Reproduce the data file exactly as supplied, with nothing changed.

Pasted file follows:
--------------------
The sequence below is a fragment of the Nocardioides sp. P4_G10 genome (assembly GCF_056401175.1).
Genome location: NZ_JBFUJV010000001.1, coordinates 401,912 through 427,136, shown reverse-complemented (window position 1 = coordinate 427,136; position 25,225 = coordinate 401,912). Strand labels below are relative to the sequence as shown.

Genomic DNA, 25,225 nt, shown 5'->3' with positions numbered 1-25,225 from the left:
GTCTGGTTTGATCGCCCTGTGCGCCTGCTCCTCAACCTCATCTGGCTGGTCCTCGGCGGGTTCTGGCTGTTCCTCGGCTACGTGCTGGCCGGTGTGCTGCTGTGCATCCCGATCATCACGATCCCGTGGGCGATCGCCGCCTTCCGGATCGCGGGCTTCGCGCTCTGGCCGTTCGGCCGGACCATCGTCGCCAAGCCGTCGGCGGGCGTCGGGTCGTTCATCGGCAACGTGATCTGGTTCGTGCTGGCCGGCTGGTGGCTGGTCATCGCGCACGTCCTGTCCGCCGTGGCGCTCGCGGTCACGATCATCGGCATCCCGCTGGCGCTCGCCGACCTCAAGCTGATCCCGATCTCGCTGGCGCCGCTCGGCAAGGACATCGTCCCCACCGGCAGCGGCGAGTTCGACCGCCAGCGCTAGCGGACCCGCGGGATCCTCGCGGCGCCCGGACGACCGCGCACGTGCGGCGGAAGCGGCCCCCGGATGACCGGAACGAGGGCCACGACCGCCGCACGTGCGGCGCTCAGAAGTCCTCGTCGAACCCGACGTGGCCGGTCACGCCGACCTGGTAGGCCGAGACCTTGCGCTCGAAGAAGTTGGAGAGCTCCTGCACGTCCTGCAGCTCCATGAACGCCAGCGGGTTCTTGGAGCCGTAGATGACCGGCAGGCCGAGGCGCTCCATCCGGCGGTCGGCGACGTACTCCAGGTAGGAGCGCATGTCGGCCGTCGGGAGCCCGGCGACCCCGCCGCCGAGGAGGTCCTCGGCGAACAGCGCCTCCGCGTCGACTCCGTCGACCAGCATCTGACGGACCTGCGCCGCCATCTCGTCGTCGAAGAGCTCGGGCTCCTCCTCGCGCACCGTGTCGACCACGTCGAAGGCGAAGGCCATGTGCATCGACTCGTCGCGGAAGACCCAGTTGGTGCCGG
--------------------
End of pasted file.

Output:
The sequence below is a fragment of the Nocardioides sp. P4_G10 genome (assembly GCF_056401175.1).
Genome location: NZ_JBFUJV010000001.1, coordinates 401,912 through 427,136, shown reverse-complemented (window position 1 = coordinate 427,136; position 25,225 = coordinate 401,912). Strand labels below are relative to the sequence as shown.

Genomic DNA, 25,225 nt, shown 5'->3' with positions numbered 1-25,225 from the left:
GTCTGGTTTGATCGCCCTGTGCGCCTGCTCCTCAACCTCATCTGGCTGGTCCTCGGCGGGTTCTGGCTGTTCCTCGGCTACGTGCTGGCCGGTGTGCTGCTGTGCATCCCGATCATCACGATCCCGTGGGCGATCGCCGCCTTCCGGATCGCGGGCTTCGCGCTCTGGCCGTTCGGCCGGACCATCGTCGCCAAGCCGTCGGCGGGCGTCGGGTCGTTCATCGGCAACGTGATCTGGTTCGTGCTGGCCGGCTGGTGGCTGGTCATCGCGCACGTCCTGTCCGCCGTGGCGCTCGCGGTCACGATCATCGGCATCCCGCTGGCGCTCGCCGACCTCAAGCTGATCCCGATCTCGCTGGCGCCGCTCGGCAAGGACATCGTCCCCACCGGCAGCGGCGAGTTCGACCGCCAGCGCTAGCGGACCCGCGGGATCCTCGCGGCGCCCGGACGACCGCGCACGTGCGGCGGAAGCGGCCCCCGGATGACCGGAACGAGGGCCACGACCGCCGCACGTGCGGCGCTCAGAAGTCCTCGTCGAACCCGACGTGGCCGGTCACGCCGACCTGGTAGGCCGAGACCTTGCGCTCGAAGAAGTTGGAGAGCTCCTGCACGTCCTGCAGCTCCATGAACGCCAGCGGGTTCTTGGAGCCGTAGATGACCGGCAGGCCGAGGCGCTCCATCCGGCGGTCGGCGACGTACTCCAGGTAGGAGCGCATGTCGGCCGTCGGGAGCCCGGCGACCCCGCCGCCGAGGAGGTCCTCGGCGAACAGCGCCTCCGCGTCGACTCCGTCGACCAGCATCTGACGGACCTGCGCCGCCATCTCGTCGTCGAAGAGCTCGGGCTCCTCCTCGCGCACCGTGTCGACCACGTCGAAGGCGAAGGCCATGTGCATCGACTCGTCGCGGAAGACCCAGTTGGTGCCGG